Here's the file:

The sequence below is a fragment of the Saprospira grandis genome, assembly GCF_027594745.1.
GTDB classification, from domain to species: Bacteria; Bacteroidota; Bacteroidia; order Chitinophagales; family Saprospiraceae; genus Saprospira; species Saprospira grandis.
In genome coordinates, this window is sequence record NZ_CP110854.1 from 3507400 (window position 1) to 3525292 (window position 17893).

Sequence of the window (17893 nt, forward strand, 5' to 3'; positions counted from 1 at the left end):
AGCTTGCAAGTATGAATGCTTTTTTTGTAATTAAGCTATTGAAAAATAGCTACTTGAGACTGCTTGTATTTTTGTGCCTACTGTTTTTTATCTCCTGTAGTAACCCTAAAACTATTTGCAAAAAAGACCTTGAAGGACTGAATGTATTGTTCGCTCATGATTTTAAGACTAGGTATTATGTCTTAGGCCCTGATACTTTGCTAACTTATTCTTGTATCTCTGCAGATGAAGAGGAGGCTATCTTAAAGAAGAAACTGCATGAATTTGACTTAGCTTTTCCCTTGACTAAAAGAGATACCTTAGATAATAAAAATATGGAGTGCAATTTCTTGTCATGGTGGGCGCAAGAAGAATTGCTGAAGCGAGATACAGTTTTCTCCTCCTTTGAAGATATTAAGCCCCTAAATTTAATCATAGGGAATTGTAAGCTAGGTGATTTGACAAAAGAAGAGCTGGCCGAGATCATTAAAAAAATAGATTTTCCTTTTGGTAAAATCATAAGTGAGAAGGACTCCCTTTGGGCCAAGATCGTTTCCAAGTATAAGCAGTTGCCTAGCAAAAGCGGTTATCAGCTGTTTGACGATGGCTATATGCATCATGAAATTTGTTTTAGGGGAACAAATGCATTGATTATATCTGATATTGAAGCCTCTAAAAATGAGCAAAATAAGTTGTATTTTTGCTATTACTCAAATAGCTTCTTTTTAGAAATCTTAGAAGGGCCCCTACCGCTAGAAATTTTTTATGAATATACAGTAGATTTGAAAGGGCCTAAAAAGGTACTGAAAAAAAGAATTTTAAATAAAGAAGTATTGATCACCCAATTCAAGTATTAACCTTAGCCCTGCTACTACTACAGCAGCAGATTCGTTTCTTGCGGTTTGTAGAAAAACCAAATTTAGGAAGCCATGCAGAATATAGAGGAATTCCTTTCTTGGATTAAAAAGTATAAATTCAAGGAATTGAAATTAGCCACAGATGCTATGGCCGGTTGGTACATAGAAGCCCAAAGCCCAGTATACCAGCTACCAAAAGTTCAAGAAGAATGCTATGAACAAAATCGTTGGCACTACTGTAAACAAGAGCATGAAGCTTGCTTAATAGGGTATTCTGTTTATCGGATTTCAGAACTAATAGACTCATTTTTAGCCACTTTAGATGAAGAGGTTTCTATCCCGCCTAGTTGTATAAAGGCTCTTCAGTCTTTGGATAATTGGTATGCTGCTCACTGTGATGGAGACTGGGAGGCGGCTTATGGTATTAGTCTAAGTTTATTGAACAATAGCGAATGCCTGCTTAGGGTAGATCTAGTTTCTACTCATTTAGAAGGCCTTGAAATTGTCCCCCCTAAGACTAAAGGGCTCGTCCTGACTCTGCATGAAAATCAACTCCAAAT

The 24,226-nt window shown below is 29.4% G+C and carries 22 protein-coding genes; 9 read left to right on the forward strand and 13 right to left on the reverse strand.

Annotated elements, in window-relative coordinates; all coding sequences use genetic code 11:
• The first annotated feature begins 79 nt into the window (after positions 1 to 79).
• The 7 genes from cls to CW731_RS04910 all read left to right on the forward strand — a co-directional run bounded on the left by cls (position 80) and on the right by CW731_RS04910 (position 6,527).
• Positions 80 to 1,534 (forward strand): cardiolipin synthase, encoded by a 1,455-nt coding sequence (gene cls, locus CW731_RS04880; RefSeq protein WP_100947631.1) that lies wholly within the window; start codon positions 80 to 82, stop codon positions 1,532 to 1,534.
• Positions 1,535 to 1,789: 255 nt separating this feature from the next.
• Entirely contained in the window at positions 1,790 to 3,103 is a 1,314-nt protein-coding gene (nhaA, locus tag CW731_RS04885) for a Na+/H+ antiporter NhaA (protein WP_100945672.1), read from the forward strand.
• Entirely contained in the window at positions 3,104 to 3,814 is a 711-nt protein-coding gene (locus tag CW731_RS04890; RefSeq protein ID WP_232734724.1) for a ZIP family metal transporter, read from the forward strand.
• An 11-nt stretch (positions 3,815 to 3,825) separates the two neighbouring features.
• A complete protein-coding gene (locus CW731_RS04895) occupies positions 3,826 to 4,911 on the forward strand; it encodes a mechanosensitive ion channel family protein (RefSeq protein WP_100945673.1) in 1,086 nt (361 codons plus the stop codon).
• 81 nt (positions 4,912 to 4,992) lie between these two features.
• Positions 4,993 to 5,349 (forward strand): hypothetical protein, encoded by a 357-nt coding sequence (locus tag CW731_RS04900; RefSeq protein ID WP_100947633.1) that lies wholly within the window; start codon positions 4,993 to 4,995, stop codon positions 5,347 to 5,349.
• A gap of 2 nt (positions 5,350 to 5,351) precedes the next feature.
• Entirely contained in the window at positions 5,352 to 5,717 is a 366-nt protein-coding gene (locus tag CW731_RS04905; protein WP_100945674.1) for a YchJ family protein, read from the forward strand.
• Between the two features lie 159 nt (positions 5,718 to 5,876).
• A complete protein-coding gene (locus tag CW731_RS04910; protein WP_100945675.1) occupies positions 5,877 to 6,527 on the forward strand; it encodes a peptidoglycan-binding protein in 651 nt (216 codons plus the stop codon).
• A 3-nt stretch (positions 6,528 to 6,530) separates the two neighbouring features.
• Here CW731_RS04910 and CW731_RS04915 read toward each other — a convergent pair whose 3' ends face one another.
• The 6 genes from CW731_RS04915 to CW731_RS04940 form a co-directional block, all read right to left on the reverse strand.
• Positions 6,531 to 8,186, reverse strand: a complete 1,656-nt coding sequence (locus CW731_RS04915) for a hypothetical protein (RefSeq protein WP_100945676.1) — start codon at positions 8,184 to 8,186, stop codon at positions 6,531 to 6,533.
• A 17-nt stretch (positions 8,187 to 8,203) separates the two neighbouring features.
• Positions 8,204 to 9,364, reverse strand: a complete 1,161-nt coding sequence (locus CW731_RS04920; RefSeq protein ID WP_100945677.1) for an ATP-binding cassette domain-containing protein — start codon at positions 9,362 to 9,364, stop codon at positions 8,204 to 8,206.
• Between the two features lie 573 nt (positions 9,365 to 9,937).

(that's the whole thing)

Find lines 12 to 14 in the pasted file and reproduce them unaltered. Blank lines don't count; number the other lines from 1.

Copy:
• Entirely contained in the window at positions 1,790 to 3,103 is a 1,314-nt protein-coding gene (nhaA, locus tag CW731_RS04885) for a Na+/H+ antiporter NhaA (protein WP_100945672.1), read from the forward strand.
• Entirely contained in the window at positions 3,104 to 3,814 is a 711-nt protein-coding gene (locus tag CW731_RS04890; RefSeq protein ID WP_232734724.1) for a ZIP family metal transporter, read from the forward strand.
• An 11-nt stretch (positions 3,815 to 3,825) separates the two neighbouring features.